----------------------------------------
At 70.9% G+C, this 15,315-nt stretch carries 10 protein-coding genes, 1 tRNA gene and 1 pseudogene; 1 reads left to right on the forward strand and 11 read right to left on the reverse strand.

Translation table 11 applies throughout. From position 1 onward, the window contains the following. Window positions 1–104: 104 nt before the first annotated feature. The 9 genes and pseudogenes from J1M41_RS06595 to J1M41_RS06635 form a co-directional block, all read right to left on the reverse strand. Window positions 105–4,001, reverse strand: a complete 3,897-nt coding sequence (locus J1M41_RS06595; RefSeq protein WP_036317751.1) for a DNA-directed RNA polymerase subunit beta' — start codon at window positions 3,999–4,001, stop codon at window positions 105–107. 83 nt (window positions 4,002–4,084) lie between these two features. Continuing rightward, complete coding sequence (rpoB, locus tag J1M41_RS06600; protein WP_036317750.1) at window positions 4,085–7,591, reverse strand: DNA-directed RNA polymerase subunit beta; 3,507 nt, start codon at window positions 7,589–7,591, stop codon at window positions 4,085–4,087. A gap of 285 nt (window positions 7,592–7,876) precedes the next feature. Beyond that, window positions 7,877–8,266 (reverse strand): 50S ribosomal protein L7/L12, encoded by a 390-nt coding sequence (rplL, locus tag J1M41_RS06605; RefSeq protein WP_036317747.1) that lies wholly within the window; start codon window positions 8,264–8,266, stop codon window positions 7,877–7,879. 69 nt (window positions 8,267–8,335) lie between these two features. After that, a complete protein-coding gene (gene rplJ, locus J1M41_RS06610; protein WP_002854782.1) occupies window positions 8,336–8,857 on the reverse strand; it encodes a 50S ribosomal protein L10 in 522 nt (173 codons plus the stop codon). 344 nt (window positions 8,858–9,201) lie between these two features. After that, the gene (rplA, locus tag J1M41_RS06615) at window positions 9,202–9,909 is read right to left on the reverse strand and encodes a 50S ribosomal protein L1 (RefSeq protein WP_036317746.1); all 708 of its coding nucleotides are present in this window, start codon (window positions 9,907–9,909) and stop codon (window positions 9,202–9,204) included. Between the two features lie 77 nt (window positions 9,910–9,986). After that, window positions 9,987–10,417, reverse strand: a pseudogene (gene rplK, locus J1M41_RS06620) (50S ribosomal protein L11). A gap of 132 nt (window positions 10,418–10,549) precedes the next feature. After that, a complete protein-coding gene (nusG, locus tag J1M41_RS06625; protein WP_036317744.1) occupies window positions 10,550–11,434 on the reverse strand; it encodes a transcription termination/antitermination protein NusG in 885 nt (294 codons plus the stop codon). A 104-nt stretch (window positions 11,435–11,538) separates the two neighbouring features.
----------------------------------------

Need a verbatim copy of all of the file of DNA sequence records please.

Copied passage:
At 70.9% G+C, this 15,315-nt stretch carries 10 protein-coding genes, 1 tRNA gene and 1 pseudogene; 1 reads left to right on the forward strand and 11 read right to left on the reverse strand.

Translation table 11 applies throughout. From position 1 onward, the window contains the following. Window positions 1–104: 104 nt before the first annotated feature. The 9 genes and pseudogenes from J1M41_RS06595 to J1M41_RS06635 form a co-directional block, all read right to left on the reverse strand. Window positions 105–4,001, reverse strand: a complete 3,897-nt coding sequence (locus J1M41_RS06595; RefSeq protein WP_036317751.1) for a DNA-directed RNA polymerase subunit beta' — start codon at window positions 3,999–4,001, stop codon at window positions 105–107. 83 nt (window positions 4,002–4,084) lie between these two features. Continuing rightward, complete coding sequence (rpoB, locus tag J1M41_RS06600; protein WP_036317750.1) at window positions 4,085–7,591, reverse strand: DNA-directed RNA polymerase subunit beta; 3,507 nt, start codon at window positions 7,589–7,591, stop codon at window positions 4,085–4,087. A gap of 285 nt (window positions 7,592–7,876) precedes the next feature. Beyond that, window positions 7,877–8,266 (reverse strand): 50S ribosomal protein L7/L12, encoded by a 390-nt coding sequence (rplL, locus tag J1M41_RS06605; RefSeq protein WP_036317747.1) that lies wholly within the window; start codon window positions 8,264–8,266, stop codon window positions 7,877–7,879. 69 nt (window positions 8,267–8,335) lie between these two features. After that, a complete protein-coding gene (gene rplJ, locus J1M41_RS06610; protein WP_002854782.1) occupies window positions 8,336–8,857 on the reverse strand; it encodes a 50S ribosomal protein L10 in 522 nt (173 codons plus the stop codon). 344 nt (window positions 8,858–9,201) lie between these two features. After that, the gene (rplA, locus tag J1M41_RS06615) at window positions 9,202–9,909 is read right to left on the reverse strand and encodes a 50S ribosomal protein L1 (RefSeq protein WP_036317746.1); all 708 of its coding nucleotides are present in this window, start codon (window positions 9,907–9,909) and stop codon (window positions 9,202–9,204) included. Between the two features lie 77 nt (window positions 9,910–9,986). After that, window positions 9,987–10,417, reverse strand: a pseudogene (gene rplK, locus J1M41_RS06620) (50S ribosomal protein L11). A gap of 132 nt (window positions 10,418–10,549) precedes the next feature. After that, a complete protein-coding gene (nusG, locus tag J1M41_RS06625; protein WP_036317744.1) occupies window positions 10,550–11,434 on the reverse strand; it encodes a transcription termination/antitermination protein NusG in 885 nt (294 codons plus the stop codon). A 104-nt stretch (window positions 11,435–11,538) separates the two neighbouring features.